3-) I have wined and dined customers at my company’s expense where I pick up the bill and then just claim my money back. What would anyone monitoring my spending think of me spending 130% :chart_with_upwards_trend: month’s salary in the one night (Happens when taking out a big group of people). That would set all kinds of alarm bells. :rotating_light: Looks like one of them massive binges that Hunter S. Thompson would be proud of!! :joy:

I admire your thinking but intrusive monitoring of my lifestyle is a big red line for me. If Monzo were to do this, I would certainly stop using them.


(Adam Davies) #5

You make many valid points, what if it can up on your account without Monzo knowing?


(Adam Davies) #6

Surely it would always be relative to income/money spent in app


(Adam Davies) #7

I can’t disagree with anything you are saying, I just think that if maybe icons came up on your app for your eyes only that would only prove helpful for you?


(Patrick) #8

The problem is not that Monzo know. Monzo will know about all my spending and may make decisions based on them.

This is part of my point though. Monzo could have a customer selling their possessions, stealing from their employer and gambling all of that on greyhounds without Monzo ever seeing any of that money and not being flagged as an issue, yet someone else could be wrongly suggested to be an alcoholic based on a heavy night out where he invited some people to drinks.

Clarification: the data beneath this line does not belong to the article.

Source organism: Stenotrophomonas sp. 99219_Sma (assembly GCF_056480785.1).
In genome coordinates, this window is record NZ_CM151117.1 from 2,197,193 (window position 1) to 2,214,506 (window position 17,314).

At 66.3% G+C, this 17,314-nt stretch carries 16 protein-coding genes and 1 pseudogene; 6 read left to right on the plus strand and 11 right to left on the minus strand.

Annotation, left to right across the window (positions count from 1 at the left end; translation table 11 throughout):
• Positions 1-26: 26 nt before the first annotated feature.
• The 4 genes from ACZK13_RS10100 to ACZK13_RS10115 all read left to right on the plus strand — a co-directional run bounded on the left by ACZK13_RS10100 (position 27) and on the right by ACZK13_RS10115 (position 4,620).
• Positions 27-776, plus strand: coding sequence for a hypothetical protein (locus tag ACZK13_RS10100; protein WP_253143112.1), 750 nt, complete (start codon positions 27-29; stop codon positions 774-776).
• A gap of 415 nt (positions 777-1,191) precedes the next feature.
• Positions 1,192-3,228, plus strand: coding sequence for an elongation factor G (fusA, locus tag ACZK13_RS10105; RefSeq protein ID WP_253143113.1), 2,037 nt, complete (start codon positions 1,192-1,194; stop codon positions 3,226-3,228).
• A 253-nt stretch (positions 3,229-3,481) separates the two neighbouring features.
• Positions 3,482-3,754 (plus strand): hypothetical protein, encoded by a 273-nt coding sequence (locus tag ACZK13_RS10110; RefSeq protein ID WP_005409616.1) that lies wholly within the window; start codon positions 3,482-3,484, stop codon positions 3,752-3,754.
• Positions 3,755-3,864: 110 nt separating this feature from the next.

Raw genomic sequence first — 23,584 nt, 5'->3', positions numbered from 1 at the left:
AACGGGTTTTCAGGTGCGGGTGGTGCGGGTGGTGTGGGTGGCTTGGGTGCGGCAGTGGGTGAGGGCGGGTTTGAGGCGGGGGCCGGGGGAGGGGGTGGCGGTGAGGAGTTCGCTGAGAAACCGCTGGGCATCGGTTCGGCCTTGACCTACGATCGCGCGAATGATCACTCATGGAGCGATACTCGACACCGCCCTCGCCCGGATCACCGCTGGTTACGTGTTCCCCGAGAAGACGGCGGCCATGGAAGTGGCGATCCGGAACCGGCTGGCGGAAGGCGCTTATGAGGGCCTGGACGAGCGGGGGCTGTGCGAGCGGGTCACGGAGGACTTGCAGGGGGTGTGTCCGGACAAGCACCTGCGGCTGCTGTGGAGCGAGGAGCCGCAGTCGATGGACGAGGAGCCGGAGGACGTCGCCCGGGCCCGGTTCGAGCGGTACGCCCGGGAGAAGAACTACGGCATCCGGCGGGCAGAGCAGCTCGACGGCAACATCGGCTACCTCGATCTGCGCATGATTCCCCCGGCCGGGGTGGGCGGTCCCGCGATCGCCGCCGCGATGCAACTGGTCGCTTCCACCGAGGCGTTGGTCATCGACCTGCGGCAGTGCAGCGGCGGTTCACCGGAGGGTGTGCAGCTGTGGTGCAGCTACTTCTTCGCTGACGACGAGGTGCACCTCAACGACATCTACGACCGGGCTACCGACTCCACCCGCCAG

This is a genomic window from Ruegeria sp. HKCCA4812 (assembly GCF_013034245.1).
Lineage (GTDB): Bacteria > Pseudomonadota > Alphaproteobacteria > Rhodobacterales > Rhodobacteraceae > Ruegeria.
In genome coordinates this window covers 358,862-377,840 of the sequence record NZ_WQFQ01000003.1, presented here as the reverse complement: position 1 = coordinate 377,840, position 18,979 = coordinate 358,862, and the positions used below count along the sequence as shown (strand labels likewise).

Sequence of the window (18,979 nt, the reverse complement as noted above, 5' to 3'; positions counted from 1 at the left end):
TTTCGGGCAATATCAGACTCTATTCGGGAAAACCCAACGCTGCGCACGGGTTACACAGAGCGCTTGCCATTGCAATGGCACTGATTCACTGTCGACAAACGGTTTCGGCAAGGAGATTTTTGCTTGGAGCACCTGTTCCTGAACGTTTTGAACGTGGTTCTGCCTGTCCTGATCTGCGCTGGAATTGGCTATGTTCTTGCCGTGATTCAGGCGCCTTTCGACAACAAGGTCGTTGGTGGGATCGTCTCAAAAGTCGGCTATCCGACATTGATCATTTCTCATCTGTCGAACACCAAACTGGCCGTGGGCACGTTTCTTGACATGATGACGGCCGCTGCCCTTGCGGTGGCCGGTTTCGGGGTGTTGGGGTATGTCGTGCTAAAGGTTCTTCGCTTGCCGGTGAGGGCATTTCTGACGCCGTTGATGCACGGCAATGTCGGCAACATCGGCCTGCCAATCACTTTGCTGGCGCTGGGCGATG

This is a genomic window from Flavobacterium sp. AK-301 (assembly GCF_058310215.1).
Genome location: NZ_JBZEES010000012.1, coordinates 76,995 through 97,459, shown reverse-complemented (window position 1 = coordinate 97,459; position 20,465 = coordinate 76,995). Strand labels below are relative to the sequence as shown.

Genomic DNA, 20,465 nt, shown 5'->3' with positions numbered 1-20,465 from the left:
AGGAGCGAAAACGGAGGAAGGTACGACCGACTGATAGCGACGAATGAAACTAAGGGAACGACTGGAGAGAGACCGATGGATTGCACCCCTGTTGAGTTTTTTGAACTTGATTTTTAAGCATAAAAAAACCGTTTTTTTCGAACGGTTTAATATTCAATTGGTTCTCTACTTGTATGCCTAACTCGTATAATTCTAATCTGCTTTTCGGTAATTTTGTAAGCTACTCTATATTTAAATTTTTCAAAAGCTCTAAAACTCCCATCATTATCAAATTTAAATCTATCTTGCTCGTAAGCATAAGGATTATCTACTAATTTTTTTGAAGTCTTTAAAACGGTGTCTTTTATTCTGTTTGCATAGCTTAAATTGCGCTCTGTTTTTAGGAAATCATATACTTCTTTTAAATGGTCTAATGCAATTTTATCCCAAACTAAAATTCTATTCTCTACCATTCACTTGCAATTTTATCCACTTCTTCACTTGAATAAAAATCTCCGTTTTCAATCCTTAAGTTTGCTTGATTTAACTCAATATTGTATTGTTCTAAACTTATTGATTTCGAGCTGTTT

No, it’s just going to irritate me. We already have “targets” for that, I put what I aim to spend a month and see if I can keep to that, my budgeting, my decision, my responsibility. Monzo labelling my spending as a potential addiction is insulting to me as an adult, they are my bank not my personal minder. I will only ever accept accusations of drinking or gambling too much and lack of femail companionship from my mother. Anyone else is going to be nicely asked to get off their high horse and requested to go and annoy someone else.

What else? A message telling us our live is wonderful and a telephone number for Samaritans if Monzo notice we are buying rope or sharp items?

I’m all for Monzo being socially responsible, but any help they may offer should work FOR us with no hint of condescension whatsoever. The day I think Monzo are trying to lecture me or proselytise, it’s the day I will cut my coral card in two and uninstall their app.


(Adam Davies) #9

All very good points again, fair enough :smile:


(Alex Sherwood) #10

I think it’s great that you’re trying to think of ways to support users who are trying to overcome this addiction. It seems like the sort of thing that Monzo are keen to develop - they’ve been thinking about developing the same kinds of features for users with mental health conditions.

Clearly these alerts wouldn’t be useful for every user & I’m not sure how you could get around someone wanting to game the transaction history so perhaps this wouldn’t work for reporting behaviour to others.

But for users who do want to kick an addiction, I think the indicators could be a really helpful alert to flag the fact that they’re getting sucked into behaviour which they’re trying to avoid.

I’m sure Monzo would want to do some more research on this, in order to work out the best possible solutions but whether this particular feature gets built or not, it’s good to start the conversation!


(Adam Davies) #11

I read the blog post on mental health and that’s what inspired me to write this post because addictions, including gambling, are mental health problems in my opinion. Thanks for the feedback :smiley: :mondo: